I tend to really enjoy pop culture that reflects other pop culture. If a TV show or a movie is well-versed in the culture that preceded it, it usually appeals to me. My favorite Batman is the Adam West version. I enjoyed the TV show Psych greatly, mostly because most episodes were a riff on some trope or genre. Meta stuff really speaks to me. I’ve consumed and absorbed so much pop culture that it has framed the way I engage with new stuff. As such, I should have been right in the target demographic for Stranger Things. Here was a show I had heard was deeply indebted to pop culture of the ’80s. We’re talking Steven Spielberg and John Carpenter and Steven King. While I’m one of those true ’90s kids you hear about, I’m certainly well-versed in ’80s pop culture. Knowing me, you’d assume I had watched the show the second it hit Netflix. I didn’t know. In fact, I only just finally got around to watching the first season of Stranger Things.
Yes, you read that right. Stranger Things dropped, and I did not even bother checking it out. I heard all the acclaim from critics and the general populace, but it didn’t sway me. Last Halloween, my friend dressed as Eleven, and everybody was talking about how much they liked the show, but I still didn’t watch it. Even when the Emmy nominations came out, and Stranger Things racked up a ton of them, I didn’t think, “OK, I’ve got to watch this now.” So why did I finally decide to bite the proverbial bullet and watch? Honestly, because there was nothing else for me to do. I’d already watched all the Netflix originals I was interested in. There were no old shows left for me to binge. It was the dog days of summer, so there was nothing on TV really. One weekend rolled around, and I had no other plans. I shrugged, and decided to finally, months after it first captured the zeitgeist, to watch Stranger Things.
If you are reading this, there is a good chance you are invested in the idea of Stranger Things, and are probably hoping I had a positive experience. Well, I have good news for you, because I really liked it. I know this is a shocking thing for somebody to say on the internet, but the first season of Stranger Things is quite enjoyable. In retrospect, I don’t know why I waited so long. It seemed like something I would be into, and it turns out that, yes, that’s exactly what it is.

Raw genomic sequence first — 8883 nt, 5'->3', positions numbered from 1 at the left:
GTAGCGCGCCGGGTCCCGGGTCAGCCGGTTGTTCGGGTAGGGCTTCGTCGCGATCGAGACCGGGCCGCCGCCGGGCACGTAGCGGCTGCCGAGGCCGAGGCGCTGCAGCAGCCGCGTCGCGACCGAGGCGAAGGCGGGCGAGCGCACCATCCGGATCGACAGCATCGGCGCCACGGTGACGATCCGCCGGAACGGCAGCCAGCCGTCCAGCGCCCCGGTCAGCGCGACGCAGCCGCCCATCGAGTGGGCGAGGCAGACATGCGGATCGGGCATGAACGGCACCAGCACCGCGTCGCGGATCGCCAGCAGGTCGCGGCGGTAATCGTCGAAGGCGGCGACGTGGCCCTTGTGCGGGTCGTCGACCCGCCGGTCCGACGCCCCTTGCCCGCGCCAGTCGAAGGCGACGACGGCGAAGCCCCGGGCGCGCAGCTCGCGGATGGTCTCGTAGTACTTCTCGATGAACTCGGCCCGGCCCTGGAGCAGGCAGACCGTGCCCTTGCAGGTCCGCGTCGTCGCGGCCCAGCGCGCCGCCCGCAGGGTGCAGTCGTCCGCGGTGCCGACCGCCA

To be fair, I had a couple of reasons why I was wishy washy on a show that had so many seemingly enticing elements. For starters, I’m not super into horror as a genre. I didn’t expect Stranger Things to be a bloody gorefest or some Eli Roth type thing, but I did know there was a monster and a kid that disappeared and another kid that was being experimented on by scientists or something and none of things make me exclaim “Sold!” It wasn’t enough to get me to completely write off the show, but it did make me drag my feet. However, the main reason I wasn’t sure I wanted to watch Stranger Things was because the show focused on kids, which meant that they were relying on child actors to anchor things. Are there good child actors? Sure, but having four or five kids around the age of 13 or so as the focal point did make me think that it could end up being a bit of a slog, from a dramatic perspective. I could understand people who loved sci-fi stuff overlooking that. Mark Hamill isn’t good in Star Wars, but nobody seems to care because he’s Luke Skywalker. I need good acting, though, or at least decent acting, and I felt like the odds of Stranger Things finding several kids who were up to the task unlikely.
Before I delve into my feelings on the show, here’s a brief overview of the story (which was wisely kept to a taut eight episodes), for those who need a refresher, and also those who are wholly unfamiliar. The story takes place in the quiet suburban town of Hawkins, Indiana during the 1980s, with the action really kicking off when Will Byers (Noah Schnapp) disappears when riding his bike home after a spirited game of Dungeons and Dragons. This sends his mom Joyce (Winona Ryder) into a spiral, and brings the local police chief Jim Hopper (David Harbour) into the picture. Meanwhile, a girl with supernatural powers only known as Eleven (Millie Bobbie Brown) escapes from a local scientific facility. She eventually joins up with Will’s friends Mike (the improbably named Finn Wolfhard), Dustin (Gaten Matarazzo), and Lucas (Caleb McLaughlin) as the trio takes on the quest of finding Will. Most people believe he’s dead. Joyce talks to him with Christmas lights. It turns out Will is stuck in a world colloquially called the “Upside Down,” where a monster lives (the monster is called the Demogorgon in another Dungeons and Dragons reference). Mike’s sister Nancy (Natalia Dyer) gets involved when her friend Barb (Shannon Purser) disappears. Nancy also dates a guy who looks like Jean-Ralphio from Parks and Recreation. Monsters are fought. Eggos are eaten. Vans are flipped with mind powers. In the end, Hopper and Joyce manage to save Will from the Upside Down, and Eleven seemingly sacrifices herself to save her friends from the Demogorgon. Joyce is happy to have her son back, but everything is not OK. Because, you know, they had to set up a second season. A season I am really looking forward to when it drops in October.